A reporter pointed out to Dolphins coach Joe Philbin on Monday that no receiver, other than Davone Bess, caught a pass until the fourth quarter of Sunday’s season-opening 30-10 loss to Houston.
“That’s a good stat,” Philbin said. “I did not know that.”
What Philbin does know is this: The Dolphins need more “chunk” plays — to borrow a phrase used repeatedly by Tony Sparano and tossed out by Philbin on Monday. They need better work from their offensive line. And they need fewer tipped passes from their rookie quarterback.
A day after the Dolphins netted just 275 yards of offense and converted 2 of 10 third downs, Philbin and offensive coordinator Mike Sherman addressed several issues:
According to Pro Football Focus, only seven of Tannehill’s 36 passes traveled more than 10 yards in the air, and only one more than 20 — a 34-yard completion to Brian Hartline.
The Dolphins got contributions from Bess (five receptions in seven passes thrown to him, for 45 yards) and Hartline (three of eight, for 50 yards), but both of the passes intended for Legedu Naanee were intercepted (one on a tip). And Anthony Armstrong caught only one of the three passes thrown to him, for 3 yards.
“We would like to get better distribution,” Philbin said. “We had 11 [completions] to running backs and tight ends and nine to receivers. You would like to have more chunk plays. You would like to get the ball down the field and complete passes to your wideouts. We need to get that going a little bit.”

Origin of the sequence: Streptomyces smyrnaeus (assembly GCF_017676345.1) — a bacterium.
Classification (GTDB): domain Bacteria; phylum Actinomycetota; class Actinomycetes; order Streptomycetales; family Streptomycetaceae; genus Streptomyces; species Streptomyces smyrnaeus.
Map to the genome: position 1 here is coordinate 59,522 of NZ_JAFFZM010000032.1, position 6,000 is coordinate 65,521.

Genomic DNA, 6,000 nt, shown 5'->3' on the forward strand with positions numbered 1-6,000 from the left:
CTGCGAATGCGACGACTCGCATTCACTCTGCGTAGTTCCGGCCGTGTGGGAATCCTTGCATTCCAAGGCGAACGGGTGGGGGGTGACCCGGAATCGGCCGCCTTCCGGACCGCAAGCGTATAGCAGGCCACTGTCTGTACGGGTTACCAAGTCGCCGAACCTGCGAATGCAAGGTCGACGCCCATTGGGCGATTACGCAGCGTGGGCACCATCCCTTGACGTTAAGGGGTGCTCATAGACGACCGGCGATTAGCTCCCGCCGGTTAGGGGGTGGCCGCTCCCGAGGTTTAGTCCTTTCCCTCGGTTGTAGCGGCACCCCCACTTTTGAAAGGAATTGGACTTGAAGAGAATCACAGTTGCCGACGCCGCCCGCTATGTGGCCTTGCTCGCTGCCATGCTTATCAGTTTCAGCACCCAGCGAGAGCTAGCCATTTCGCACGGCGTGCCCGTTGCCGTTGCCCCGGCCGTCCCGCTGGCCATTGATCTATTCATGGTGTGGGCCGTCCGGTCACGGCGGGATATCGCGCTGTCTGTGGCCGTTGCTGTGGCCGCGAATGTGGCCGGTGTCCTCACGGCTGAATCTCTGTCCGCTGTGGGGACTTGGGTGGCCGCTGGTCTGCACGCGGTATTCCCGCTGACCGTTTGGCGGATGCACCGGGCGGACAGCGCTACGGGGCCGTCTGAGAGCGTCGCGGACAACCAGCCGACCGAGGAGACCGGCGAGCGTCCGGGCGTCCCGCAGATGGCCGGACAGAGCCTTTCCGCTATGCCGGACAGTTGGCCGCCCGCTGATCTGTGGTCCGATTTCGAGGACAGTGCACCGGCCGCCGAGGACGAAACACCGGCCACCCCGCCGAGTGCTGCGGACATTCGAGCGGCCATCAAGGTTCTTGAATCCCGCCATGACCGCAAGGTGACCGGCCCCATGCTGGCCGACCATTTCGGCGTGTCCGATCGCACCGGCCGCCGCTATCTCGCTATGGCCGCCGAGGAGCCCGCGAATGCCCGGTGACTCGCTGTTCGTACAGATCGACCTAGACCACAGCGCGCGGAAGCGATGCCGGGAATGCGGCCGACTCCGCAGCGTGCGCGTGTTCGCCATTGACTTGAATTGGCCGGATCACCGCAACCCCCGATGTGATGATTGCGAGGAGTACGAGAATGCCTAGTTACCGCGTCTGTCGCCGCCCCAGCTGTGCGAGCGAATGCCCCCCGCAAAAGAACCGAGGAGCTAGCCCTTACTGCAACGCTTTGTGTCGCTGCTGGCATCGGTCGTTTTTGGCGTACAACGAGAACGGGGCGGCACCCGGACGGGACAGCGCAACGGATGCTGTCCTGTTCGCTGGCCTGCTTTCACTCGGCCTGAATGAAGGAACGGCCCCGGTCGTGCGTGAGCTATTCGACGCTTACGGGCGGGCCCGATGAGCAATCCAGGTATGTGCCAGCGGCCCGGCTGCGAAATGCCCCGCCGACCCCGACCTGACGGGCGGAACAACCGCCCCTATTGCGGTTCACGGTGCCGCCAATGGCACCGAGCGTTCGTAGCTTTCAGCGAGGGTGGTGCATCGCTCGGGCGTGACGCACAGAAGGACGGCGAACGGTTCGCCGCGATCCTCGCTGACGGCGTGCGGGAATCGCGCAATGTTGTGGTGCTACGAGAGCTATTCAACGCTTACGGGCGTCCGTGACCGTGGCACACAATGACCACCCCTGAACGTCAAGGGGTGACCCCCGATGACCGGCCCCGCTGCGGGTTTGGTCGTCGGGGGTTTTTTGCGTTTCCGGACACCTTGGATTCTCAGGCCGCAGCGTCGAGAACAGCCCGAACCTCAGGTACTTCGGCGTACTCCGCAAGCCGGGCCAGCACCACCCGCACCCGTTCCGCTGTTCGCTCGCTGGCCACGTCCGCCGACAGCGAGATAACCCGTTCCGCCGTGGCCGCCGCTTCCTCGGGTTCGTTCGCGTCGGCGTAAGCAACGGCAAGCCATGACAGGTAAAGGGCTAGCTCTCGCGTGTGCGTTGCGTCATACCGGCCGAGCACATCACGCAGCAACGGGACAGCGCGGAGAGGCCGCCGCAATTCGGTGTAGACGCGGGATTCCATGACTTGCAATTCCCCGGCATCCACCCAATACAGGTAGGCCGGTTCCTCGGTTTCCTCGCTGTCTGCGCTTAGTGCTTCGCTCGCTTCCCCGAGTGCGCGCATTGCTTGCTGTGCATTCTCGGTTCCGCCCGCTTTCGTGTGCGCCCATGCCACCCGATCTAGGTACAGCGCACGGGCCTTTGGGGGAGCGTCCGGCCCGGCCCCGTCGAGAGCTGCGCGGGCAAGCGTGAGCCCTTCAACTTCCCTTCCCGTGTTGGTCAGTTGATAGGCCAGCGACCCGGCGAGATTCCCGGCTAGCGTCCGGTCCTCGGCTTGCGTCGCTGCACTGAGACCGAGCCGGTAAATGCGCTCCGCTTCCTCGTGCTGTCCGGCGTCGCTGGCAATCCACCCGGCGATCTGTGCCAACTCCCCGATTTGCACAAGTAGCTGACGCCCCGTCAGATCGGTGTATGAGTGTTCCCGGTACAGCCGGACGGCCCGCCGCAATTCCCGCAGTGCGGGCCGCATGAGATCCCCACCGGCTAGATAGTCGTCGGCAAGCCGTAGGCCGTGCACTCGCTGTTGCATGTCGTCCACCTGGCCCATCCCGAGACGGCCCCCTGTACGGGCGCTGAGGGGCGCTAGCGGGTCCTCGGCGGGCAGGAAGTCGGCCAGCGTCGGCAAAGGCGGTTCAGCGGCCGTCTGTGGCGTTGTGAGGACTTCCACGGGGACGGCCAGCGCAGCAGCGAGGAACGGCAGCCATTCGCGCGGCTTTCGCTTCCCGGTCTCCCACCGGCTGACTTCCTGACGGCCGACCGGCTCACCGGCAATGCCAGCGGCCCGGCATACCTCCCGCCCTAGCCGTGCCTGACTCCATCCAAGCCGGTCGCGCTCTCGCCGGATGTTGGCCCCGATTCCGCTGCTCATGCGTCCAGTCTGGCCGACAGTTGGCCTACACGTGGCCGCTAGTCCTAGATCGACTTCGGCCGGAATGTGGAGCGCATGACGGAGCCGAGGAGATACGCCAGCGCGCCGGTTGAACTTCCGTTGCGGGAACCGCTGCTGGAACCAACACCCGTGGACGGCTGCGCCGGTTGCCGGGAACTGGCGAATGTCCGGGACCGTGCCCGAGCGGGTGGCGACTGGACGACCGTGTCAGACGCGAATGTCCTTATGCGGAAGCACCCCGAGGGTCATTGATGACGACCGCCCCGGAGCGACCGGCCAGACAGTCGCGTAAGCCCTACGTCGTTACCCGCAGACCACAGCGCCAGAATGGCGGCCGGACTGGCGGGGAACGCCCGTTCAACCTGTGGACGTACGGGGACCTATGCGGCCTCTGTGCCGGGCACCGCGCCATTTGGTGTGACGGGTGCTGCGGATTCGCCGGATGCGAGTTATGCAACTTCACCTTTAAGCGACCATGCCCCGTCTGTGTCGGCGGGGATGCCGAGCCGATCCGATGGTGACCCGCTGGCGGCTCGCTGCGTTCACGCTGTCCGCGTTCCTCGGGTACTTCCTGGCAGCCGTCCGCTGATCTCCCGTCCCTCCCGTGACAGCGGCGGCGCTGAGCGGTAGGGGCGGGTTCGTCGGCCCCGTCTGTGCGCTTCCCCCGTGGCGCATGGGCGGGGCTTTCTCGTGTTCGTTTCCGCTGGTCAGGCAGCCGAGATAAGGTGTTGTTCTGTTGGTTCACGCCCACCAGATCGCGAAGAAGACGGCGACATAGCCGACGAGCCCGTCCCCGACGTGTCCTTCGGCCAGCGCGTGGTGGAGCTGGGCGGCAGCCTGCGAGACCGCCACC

Bess played 55 of the 63 offensive snaps, with Hartline playing 37, Armstrong 35, Naanee 27 and Marlon Moore none.
Philbin said Hartline, who missed the preseason with a calf injury, did “some things from a technique standpoint that weren’t quite right yet, which isn’t surprising.”
Philbin did not directly answer when asked whether he believes his front office needs to add another free agent receiver (or cornerback). “Jeff Ireland and his staff consider any player at any time,” he said.
On “one or two, he needs better eye control,” Philbin said. “Sometimes he’s got to maybe hold his footing a little bit and unload the ball, find the right throwing lane.”
He said the offensive line bears responsibility on “a couple” of the other tips on three-step drops: “You’ve got to take guys on firm at the line of scrimmage.”
Tannehill had 19 passes tipped or batted down last year at Texas A&M, eight of which resulted in interceptions. But Sherman, who coached Texas A&M before joining the Dolphins, insisted Monday that only three of those 19 were Tannehill’s fault.
“It’s something we’re looking at hard and checking where he’s putting his eyes,” Sherman said. “J.J. Watt has a history of knocking balls down. It’s something he’s going to have to work through, and he will. He will be much better this week. He hasn’t had a problem with it in practice.”
Philbin said Tannehill, who finished 20 for 36 for 219 yards and the three picks, should have thrown into the end zone on a fourth-and-8 from the Texans nine instead of dumping a 3-yard pass to Anthony Fasano, who was immediately tackled.
But “it wasn’t like we saw a ton of bad decisions,” Philbin said.
Said Sherman: “The next game will be huge for him. One thing I know about Ryan is he’s accountable and fixes things. He’s conscious of what he needs to work on.”
Rookie right tackle Jonathan Martin allowed a sack and on “one of the tipped passes, he didn’t get out there quick enough to get his hands down,” Philbin said, calling his day “a relatively good first performance.”
Miami failed to produce an offensive touchdown for the first time since Game 5 against the Jets last season. The Dolphins’ only touchdown Sunday was scored on Marcus Thipgen’s 72-yard punt return.
“We let our defense down,” Sherman said.